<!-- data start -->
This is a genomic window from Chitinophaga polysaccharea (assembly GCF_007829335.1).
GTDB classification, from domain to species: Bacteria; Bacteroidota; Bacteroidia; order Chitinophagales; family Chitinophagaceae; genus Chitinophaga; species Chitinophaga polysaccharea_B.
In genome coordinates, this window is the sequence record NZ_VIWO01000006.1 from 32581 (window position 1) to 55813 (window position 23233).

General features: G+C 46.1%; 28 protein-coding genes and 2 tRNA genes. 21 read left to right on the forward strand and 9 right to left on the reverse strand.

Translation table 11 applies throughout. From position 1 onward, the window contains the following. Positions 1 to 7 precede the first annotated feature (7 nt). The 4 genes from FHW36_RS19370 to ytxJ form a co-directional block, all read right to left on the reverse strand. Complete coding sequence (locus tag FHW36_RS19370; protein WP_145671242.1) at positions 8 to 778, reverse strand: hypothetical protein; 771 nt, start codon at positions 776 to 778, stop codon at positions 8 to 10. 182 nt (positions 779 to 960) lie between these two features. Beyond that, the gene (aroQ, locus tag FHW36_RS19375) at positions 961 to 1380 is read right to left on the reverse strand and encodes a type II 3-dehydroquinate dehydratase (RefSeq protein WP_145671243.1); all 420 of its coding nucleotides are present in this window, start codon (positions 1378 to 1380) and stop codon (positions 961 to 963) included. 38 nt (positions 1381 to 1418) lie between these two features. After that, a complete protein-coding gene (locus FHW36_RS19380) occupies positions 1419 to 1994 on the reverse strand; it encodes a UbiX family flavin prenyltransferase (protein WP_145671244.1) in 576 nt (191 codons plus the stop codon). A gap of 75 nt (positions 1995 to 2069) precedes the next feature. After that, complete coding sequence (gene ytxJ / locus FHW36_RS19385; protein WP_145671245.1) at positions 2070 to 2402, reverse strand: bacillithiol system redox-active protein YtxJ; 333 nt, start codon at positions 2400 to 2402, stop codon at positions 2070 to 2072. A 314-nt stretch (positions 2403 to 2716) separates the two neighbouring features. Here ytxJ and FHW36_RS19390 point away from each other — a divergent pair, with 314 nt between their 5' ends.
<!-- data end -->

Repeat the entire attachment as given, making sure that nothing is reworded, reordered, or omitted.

This is a genomic window from Chitinophaga polysaccharea (assembly GCF_007829335.1).
GTDB classification, from domain to species: Bacteria; Bacteroidota; Bacteroidia; order Chitinophagales; family Chitinophagaceae; genus Chitinophaga; species Chitinophaga polysaccharea_B.
In genome coordinates, this window is the sequence record NZ_VIWO01000006.1 from 32581 (window position 1) to 55813 (window position 23233).

General features: G+C 46.1%; 28 protein-coding genes and 2 tRNA genes. 21 read left to right on the forward strand and 9 right to left on the reverse strand.

Translation table 11 applies throughout. From position 1 onward, the window contains the following. Positions 1 to 7 precede the first annotated feature (7 nt). The 4 genes from FHW36_RS19370 to ytxJ form a co-directional block, all read right to left on the reverse strand. Complete coding sequence (locus tag FHW36_RS19370; protein WP_145671242.1) at positions 8 to 778, reverse strand: hypothetical protein; 771 nt, start codon at positions 776 to 778, stop codon at positions 8 to 10. 182 nt (positions 779 to 960) lie between these two features. Beyond that, the gene (aroQ, locus tag FHW36_RS19375) at positions 961 to 1380 is read right to left on the reverse strand and encodes a type II 3-dehydroquinate dehydratase (RefSeq protein WP_145671243.1); all 420 of its coding nucleotides are present in this window, start codon (positions 1378 to 1380) and stop codon (positions 961 to 963) included. 38 nt (positions 1381 to 1418) lie between these two features. After that, a complete protein-coding gene (locus FHW36_RS19380) occupies positions 1419 to 1994 on the reverse strand; it encodes a UbiX family flavin prenyltransferase (protein WP_145671244.1) in 576 nt (191 codons plus the stop codon). A gap of 75 nt (positions 1995 to 2069) precedes the next feature. After that, complete coding sequence (gene ytxJ / locus FHW36_RS19385; protein WP_145671245.1) at positions 2070 to 2402, reverse strand: bacillithiol system redox-active protein YtxJ; 333 nt, start codon at positions 2400 to 2402, stop codon at positions 2070 to 2072. A 314-nt stretch (positions 2403 to 2716) separates the two neighbouring features. Here ytxJ and FHW36_RS19390 point away from each other — a divergent pair, with 314 nt between their 5' ends.